Recent changes in the law, specifically the SECURE Act 2.0, now allow these rollovers starting in 2024. This change aims to give families more options for using their leftover 529 funds without facing penalties. 

If you're curious about how to rollover a 529 to a Roth IRA, there are a few conditions.  

The 529 plan must have been open for at least 15 years, and the money you transfer must have been in the account for at least five years.  

These rules prevent people from abusing the tax benefits of 529 plans by quickly moving money around. 

What are the eligibility criteria for a 529 to Roth IRA rollover? 

Only some people can rollover a 529 to a Roth IRA. These are some of the key 529 rollover to Roth rules to keep in mind: 

  • The account beneficiary (usually the student) must be the one to receive the rollover into their Roth IRA. This means that if you’re a parent or grandparent who owns the 529 plan, you can’t roll the funds into your own Roth IRA.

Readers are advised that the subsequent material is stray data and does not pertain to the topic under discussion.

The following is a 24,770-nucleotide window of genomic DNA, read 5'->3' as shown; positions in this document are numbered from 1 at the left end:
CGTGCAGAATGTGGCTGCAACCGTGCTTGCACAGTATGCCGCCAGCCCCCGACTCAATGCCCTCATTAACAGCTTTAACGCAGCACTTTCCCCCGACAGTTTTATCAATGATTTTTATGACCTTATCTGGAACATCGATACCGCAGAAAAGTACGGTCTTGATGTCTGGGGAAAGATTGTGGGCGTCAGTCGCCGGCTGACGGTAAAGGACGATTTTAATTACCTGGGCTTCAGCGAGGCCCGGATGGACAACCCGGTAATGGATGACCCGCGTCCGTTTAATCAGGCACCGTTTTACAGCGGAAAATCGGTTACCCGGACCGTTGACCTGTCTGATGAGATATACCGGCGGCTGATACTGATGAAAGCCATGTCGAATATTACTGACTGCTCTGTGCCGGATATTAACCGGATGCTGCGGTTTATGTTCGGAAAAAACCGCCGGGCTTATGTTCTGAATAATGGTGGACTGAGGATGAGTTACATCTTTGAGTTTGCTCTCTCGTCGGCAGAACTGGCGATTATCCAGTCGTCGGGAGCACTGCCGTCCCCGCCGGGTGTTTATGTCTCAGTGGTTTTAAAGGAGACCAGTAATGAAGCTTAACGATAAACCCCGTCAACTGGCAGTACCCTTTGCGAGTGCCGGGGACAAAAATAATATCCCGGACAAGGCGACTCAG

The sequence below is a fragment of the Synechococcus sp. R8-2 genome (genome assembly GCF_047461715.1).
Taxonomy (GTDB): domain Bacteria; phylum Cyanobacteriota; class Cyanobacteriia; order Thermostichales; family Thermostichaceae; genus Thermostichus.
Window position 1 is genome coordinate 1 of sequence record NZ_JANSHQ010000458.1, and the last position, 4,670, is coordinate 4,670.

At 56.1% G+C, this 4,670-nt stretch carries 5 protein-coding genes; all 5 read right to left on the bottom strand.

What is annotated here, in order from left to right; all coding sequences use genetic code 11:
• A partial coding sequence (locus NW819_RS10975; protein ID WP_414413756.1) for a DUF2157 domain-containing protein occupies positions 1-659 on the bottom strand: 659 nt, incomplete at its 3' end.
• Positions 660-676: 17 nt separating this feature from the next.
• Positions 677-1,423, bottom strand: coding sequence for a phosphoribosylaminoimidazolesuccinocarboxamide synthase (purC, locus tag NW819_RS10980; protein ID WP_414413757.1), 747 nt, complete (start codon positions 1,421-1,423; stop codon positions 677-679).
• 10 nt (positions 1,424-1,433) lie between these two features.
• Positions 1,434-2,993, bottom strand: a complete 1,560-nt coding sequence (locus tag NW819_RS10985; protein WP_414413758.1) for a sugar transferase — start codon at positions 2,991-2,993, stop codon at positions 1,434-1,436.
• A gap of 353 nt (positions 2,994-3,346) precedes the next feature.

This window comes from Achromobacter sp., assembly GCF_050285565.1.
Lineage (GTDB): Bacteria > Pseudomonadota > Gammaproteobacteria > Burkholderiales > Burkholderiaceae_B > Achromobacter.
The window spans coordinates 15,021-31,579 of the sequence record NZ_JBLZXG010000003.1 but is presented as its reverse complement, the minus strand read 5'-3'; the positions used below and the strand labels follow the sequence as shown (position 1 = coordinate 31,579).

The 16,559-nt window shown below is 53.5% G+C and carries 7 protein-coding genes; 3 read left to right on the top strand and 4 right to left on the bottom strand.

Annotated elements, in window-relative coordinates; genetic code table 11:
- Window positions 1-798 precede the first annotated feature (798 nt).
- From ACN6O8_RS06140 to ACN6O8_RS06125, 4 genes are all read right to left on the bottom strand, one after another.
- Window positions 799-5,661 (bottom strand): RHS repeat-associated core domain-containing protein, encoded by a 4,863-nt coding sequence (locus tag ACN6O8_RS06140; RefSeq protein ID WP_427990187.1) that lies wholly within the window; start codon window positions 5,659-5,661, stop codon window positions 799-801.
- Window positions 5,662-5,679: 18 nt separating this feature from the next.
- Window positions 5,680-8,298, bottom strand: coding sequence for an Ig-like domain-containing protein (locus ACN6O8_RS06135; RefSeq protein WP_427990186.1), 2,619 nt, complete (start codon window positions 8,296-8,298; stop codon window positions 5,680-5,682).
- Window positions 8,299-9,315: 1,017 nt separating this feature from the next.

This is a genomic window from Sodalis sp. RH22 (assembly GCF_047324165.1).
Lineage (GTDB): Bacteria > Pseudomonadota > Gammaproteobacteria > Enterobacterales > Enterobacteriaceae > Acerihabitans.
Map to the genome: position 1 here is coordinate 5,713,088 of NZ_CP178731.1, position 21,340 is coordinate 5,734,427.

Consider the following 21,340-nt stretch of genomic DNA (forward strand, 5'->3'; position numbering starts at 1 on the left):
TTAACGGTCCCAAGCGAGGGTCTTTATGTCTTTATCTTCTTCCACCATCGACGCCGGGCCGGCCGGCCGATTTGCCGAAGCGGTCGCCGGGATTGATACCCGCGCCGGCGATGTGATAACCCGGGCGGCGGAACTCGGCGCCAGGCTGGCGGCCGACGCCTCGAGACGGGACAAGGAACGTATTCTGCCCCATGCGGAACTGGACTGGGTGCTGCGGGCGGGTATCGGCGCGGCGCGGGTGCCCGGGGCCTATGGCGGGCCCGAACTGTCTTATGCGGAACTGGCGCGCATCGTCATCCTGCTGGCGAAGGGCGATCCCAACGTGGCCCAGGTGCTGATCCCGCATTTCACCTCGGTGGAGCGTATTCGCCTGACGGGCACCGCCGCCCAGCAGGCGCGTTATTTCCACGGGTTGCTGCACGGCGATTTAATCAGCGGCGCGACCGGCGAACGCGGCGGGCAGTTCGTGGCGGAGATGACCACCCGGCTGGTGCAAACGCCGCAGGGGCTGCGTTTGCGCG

• The beneficiary must have earned income to contribute to a Roth IRA. 

  • Roth IRAs have annual contribution limits. For 2024, you can only contribute up to $6,500 per year (or $7,500 if you’re 50 or older).  

  • The lifetime cap on the total amount that can be rolled over from a 529 to a Roth IRA is $35,000. 

What are the pros and cons of a 529 rollover to a Roth IRA? 

Rolling over a 529 to a Roth IRA has its upsides and downsides.  

These factors should be considered when deciding to convert a 529 to a Roth IRA: 


  • Tax-free growth: Your money continues to grow tax-free in a Roth IRA, offering long-term benefits. 

  • Retirement savings: You can boost your retirement savings with leftover 529 funds, especially if you don’t need them for education. 

  • Flexibility: It provides another way to use your 529 funds, adding more options to your financial planning toolkit. 


  • Contribution limits: There are caps on how much you can roll over each year and in total, which might limit the benefits.